Saturday, January 14, 2012

Moderating comments for now

When I comment on sites like The Peking Duck and The China Law Blog -- or occasionally, when Roland Soong at EastSouthWestNorth links back to me -- I sometimes get a few nasty comments from those who troll China-related blogs. This is no criticism of those three sites. (I know that Richard at Peking Duck  struggles with containing his very popular comments page, while the ever-wise Roland doesn't allow any comments at all.)
Generally, trolls don't bother with Joyceyland, since it's mostly a personal blog, not a political one. As I work in the news media, I will sometimes write about current events, and not without humor. (I mean, come on. If an American official was accused of poisoning a millionaire with cat stew, we'd make fun of him, too).
Anyway, this morning, I wake up to find a lovely comment on my Happy New Year post about my "half-white child," which I deleted. Apparently, I shouldn't be "showing her off." (Though, I presume, a Chinese child can be shown? What is this? The Antebellum South?) This was followed by other  nonsense about whites, half-races, Hong Kongers, overseas Chinese and -- I guess -- anyone who isn't a "pure Chinese," plus a bunch of stuff I'm not repeating here. A while back, I got a similarly disparaging comment about my "white husband." It was, of all things, on an apolitical post about Marc running the Hong Kong Marathon.
The comment was as outdated as someone telling a black woman with a white husband that she shouldn't show photos of her "mulatto" child. Apparently, the comment was copied from another blog. Who knows? I don't have time to go policing the whole Internet.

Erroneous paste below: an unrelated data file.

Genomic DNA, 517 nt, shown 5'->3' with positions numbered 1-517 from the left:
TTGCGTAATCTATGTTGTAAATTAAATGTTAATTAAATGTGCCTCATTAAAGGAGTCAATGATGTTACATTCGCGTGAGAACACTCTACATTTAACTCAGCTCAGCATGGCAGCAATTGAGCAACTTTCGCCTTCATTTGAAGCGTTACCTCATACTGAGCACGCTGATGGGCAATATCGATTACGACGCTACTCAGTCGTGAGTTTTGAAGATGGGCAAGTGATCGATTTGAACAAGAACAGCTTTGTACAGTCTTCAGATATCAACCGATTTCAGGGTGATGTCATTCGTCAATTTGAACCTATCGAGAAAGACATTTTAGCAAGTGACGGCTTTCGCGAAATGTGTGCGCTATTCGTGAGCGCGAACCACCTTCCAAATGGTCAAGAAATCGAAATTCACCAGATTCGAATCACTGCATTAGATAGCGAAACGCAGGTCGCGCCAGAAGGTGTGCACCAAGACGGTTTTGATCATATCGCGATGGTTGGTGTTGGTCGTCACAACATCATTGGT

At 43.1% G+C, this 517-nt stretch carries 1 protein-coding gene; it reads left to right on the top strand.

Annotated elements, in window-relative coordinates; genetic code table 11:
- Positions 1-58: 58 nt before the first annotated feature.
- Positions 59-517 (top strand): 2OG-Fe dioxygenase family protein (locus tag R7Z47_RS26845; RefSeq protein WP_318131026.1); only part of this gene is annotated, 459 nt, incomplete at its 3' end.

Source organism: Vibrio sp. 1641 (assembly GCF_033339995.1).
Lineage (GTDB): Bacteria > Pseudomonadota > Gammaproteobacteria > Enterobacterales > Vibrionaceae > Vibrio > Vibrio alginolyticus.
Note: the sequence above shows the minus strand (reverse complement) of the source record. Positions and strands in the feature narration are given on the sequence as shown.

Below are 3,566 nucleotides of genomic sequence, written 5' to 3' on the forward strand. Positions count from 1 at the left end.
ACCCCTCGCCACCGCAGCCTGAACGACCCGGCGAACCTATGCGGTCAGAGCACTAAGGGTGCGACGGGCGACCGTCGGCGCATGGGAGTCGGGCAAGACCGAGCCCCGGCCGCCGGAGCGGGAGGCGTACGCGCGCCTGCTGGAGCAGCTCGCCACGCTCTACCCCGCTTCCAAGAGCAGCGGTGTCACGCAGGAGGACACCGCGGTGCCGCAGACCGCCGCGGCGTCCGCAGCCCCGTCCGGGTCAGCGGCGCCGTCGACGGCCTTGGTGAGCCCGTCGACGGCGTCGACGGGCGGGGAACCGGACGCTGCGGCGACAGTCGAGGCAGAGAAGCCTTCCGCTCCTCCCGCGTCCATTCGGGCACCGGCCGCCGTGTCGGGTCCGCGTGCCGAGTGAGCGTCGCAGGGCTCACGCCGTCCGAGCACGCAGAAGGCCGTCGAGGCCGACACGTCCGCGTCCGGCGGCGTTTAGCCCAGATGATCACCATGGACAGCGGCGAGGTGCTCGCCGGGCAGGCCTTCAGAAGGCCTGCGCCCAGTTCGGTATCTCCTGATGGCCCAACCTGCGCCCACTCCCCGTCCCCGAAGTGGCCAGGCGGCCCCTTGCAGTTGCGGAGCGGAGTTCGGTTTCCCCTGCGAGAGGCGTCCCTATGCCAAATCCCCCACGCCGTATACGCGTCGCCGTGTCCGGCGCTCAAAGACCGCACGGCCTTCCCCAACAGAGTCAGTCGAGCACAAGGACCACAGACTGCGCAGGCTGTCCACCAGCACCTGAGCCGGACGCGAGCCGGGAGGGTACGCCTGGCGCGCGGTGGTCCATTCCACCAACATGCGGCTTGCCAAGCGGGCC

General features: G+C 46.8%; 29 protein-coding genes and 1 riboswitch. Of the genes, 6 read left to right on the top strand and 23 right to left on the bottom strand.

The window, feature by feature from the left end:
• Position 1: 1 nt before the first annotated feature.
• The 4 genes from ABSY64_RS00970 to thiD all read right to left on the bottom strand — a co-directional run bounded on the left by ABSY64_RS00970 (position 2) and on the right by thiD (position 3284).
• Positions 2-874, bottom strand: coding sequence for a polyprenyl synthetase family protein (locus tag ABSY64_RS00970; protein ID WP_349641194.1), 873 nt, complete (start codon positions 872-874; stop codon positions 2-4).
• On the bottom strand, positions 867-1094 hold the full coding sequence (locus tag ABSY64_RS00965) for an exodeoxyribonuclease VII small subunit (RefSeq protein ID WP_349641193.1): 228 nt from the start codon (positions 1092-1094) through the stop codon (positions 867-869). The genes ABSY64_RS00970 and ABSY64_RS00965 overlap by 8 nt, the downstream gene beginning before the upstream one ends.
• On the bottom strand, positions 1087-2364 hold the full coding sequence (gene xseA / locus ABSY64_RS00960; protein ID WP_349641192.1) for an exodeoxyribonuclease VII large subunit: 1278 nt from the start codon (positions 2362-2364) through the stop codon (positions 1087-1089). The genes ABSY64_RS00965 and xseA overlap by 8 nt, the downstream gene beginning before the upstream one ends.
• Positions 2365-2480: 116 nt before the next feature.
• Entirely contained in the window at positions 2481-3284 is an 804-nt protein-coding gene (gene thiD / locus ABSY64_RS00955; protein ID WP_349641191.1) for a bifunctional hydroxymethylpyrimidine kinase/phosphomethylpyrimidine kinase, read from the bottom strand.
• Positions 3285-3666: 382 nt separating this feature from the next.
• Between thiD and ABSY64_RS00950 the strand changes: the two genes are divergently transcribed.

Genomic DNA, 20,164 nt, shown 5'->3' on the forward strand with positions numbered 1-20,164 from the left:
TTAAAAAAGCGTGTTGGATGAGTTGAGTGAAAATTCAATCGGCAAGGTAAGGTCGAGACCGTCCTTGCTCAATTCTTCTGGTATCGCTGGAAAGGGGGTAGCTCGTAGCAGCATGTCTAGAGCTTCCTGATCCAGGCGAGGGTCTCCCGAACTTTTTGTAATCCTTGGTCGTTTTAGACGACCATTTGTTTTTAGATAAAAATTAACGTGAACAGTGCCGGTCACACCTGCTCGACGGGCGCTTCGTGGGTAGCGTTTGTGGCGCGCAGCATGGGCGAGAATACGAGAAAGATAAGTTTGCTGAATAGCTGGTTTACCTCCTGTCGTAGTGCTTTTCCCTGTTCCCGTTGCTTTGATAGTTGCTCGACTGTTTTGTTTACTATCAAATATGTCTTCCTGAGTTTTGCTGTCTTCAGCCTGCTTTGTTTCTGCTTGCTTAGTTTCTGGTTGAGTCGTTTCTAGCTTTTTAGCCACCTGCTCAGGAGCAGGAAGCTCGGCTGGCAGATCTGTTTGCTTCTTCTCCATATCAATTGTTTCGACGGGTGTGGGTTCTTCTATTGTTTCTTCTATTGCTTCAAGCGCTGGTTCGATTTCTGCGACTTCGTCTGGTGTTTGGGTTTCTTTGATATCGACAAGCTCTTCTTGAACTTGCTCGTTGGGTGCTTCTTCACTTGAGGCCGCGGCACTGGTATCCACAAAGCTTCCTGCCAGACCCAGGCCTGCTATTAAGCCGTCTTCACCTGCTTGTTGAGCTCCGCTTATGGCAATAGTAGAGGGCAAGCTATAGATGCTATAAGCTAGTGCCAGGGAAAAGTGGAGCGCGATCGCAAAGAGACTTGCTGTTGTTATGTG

But, for now, I'm going to be moderating comments. There are political bloggers who spend all day arguing with these folk, policing the comment boards, and trying to figure out whom to block, whom not to block, which trolls come back via proxies, etc. I can't bother. As a new mom preparing to go back to full-time work, I don't  have tons of free time. And I don't want upset and negativity taking up any extra space in my brain. This is a mostly positive, personal blog. The rules are clearly stated on the right.
I do still encourage comments -- and they are still open to everyone, including anonymous posters, some of whom are as funny, sweet and clever as my regular readers. It will just take a little more time for me to get to them.  And I still encourage people to disagree with me. I'm not always right, and I like hearing the other side of arguments. Why most of the "pro-China" crowd can't make their arguments without personal attacks,  I'll never understand. Many more people would listen to them if they could.
***
 I could just keep the personal stuff on my Facebook page. But I like writing about the curiosity that is Hong Kong life, and Blogger allows me the length to do that. I'm particularly happy when I get visitors from overseas who may or may not know about Asian culture. And I think people enjoy the lighter parts of my blogs. Who doesn't want a cute baby or kitty photo?